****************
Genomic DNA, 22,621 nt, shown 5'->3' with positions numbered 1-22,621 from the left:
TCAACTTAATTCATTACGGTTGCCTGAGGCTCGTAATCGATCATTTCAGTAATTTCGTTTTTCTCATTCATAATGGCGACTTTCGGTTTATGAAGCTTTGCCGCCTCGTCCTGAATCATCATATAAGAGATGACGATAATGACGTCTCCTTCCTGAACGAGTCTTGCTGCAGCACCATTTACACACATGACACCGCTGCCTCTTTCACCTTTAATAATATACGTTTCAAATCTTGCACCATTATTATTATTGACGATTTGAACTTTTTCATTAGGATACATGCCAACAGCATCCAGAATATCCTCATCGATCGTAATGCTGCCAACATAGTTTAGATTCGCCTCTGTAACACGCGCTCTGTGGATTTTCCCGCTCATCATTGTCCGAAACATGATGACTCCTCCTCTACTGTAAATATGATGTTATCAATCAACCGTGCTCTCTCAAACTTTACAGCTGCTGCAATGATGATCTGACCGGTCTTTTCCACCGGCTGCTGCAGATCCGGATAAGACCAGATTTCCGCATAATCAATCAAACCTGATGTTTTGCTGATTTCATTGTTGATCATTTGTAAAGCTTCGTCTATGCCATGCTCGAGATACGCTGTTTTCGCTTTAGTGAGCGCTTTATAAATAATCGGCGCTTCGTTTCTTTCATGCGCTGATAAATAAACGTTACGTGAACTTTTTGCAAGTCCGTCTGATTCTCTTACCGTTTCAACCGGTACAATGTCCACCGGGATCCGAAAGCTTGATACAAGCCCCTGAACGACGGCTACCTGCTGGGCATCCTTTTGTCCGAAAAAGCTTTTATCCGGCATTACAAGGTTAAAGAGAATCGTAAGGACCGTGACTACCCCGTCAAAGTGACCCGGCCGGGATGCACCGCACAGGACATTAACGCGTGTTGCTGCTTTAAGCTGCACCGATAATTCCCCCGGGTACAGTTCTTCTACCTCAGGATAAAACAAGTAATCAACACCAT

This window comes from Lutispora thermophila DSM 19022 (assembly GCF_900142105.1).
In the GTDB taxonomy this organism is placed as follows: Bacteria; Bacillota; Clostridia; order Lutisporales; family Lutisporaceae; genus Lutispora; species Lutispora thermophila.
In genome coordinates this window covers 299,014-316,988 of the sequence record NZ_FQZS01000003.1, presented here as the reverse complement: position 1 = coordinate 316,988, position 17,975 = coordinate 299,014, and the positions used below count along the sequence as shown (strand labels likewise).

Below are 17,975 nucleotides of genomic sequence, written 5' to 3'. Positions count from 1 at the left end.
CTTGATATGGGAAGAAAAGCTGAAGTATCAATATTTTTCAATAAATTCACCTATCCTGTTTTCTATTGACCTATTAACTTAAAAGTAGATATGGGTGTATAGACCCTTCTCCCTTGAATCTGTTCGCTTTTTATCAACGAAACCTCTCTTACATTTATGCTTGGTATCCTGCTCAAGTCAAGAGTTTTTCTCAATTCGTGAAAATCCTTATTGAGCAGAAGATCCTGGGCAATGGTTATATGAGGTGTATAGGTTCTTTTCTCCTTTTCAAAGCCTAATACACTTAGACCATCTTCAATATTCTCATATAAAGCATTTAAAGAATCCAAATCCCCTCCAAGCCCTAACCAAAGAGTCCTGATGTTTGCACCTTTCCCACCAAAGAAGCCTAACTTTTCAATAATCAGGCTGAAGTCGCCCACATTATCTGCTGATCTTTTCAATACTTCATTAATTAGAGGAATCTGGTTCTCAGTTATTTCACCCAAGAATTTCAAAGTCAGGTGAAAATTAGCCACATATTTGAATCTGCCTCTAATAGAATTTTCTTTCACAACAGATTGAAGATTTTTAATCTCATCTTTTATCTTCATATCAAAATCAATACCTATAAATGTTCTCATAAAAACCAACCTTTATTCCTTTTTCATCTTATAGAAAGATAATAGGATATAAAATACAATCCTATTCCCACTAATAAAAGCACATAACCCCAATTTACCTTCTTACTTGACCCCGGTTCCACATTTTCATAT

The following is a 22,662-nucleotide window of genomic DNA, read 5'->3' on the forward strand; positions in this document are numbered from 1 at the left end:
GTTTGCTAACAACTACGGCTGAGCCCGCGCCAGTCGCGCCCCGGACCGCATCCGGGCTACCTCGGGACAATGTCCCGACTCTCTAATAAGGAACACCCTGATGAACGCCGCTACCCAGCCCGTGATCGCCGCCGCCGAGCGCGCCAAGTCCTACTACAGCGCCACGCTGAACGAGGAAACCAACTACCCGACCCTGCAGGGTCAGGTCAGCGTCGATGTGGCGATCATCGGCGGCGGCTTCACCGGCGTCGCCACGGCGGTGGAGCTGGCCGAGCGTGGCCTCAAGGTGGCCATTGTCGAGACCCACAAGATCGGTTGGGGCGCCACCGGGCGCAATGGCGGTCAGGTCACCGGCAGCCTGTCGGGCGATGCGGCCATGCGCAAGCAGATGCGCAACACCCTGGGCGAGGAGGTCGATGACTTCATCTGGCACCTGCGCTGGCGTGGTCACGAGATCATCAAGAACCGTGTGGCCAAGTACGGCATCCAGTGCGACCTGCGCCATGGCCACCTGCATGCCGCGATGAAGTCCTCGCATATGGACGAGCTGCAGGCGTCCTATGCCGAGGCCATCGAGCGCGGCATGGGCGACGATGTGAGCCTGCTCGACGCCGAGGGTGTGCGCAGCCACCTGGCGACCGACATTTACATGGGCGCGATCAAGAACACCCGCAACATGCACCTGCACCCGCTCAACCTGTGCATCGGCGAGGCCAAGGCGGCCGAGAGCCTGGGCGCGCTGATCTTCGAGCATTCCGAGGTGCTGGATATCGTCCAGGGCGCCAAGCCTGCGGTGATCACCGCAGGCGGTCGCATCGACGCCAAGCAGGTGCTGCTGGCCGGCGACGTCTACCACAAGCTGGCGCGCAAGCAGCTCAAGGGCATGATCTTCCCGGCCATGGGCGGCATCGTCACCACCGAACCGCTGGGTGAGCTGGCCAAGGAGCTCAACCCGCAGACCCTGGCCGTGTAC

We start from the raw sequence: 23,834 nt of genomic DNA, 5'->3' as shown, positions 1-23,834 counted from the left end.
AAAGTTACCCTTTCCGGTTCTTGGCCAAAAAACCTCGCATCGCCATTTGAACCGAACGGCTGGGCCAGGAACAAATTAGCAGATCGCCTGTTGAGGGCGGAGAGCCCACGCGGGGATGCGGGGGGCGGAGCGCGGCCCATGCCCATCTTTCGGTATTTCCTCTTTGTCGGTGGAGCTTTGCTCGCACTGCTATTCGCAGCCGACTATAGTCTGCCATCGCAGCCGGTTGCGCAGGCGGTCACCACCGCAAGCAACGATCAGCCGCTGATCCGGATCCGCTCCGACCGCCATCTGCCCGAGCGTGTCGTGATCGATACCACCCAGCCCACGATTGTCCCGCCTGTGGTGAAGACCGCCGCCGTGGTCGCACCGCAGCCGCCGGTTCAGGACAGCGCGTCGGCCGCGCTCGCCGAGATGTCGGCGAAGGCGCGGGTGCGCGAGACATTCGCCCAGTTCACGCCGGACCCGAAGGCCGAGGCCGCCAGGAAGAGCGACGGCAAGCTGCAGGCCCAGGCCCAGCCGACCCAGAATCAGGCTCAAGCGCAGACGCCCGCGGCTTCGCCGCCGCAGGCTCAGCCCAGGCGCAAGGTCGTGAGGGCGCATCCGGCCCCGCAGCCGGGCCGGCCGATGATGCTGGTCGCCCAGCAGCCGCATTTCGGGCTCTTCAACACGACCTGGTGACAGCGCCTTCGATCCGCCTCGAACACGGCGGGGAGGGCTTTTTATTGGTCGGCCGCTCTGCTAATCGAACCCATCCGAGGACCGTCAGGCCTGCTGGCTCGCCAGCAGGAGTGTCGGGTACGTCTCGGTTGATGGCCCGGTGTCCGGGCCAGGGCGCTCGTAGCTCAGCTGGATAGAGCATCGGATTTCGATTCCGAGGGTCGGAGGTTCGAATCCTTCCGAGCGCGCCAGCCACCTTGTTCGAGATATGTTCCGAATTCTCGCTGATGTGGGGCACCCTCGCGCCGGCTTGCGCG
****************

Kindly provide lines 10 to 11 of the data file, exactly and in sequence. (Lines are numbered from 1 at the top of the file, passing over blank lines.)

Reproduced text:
We start from the raw sequence: 23,834 nt of genomic DNA, 5'->3' as shown, positions 1-23,834 counted from the left end.
AAAGTTACCCTTTCCGGTTCTTGGCCAAAAAACCTCGCATCGCCATTTGAACCGAACGGCTGGGCCAGGAACAAATTAGCAGATCGCCTGTTGAGGGCGGAGAGCCCACGCGGGGATGCGGGGGGCGGAGCGCGGCCCATGCCCATCTTTCGGTATTTCCTCTTTGTCGGTGGAGCTTTGCTCGCACTGCTATTCGCAGCCGACTATAGTCTGCCATCGCAGCCGGTTGCGCAGGCGGTCACCACCGCAAGCAACGATCAGCCGCTGATCCGGATCCGCTCCGACCGCCATCTGCCCGAGCGTGTCGTGATCGATACCACCCAGCCCACGATTGTCCCGCCTGTGGTGAAGACCGCCGCCGTGGTCGCACCGCAGCCGCCGGTTCAGGACAGCGCGTCGGCCGCGCTCGCCGAGATGTCGGCGAAGGCGCGGGTGCGCGAGACATTCGCCCAGTTCACGCCGGACCCGAAGGCCGAGGCCGCCAGGAAGAGCGACGGCAAGCTGCAGGCCCAGGCCCAGCCGACCCAGAATCAGGCTCAAGCGCAGACGCCCGCGGCTTCGCCGCCGCAGGCTCAGCCCAGGCGCAAGGTCGTGAGGGCGCATCCGGCCCCGCAGCCGGGCCGGCCGATGATGCTGGTCGCCCAGCAGCCGCATTTCGGGCTCTTCAACACGACCTGGTGACAGCGCCTTCGATCCGCCTCGAACACGGCGGGGAGGGCTTTTTATTGGTCGGCCGCTCTGCTAATCGAACCCATCCGAGGACCGTCAGGCCTGCTGGCTCGCCAGCAGGAGTGTCGGGTACGTCTCGGTTGATGGCCCGGTGTCCGGGCCAGGGCGCTCGTAGCTCAGCTGGATAGAGCATCGGATTTCGATTCCGAGGGTCGGAGGTTCGAATCCTTCCGAGCGCGCCAGCCACCTTGTTCGAGATATGTTCCGAATTCTCGCTGATGTGGGGCACCCTCGCGCCGGCTTGCGCG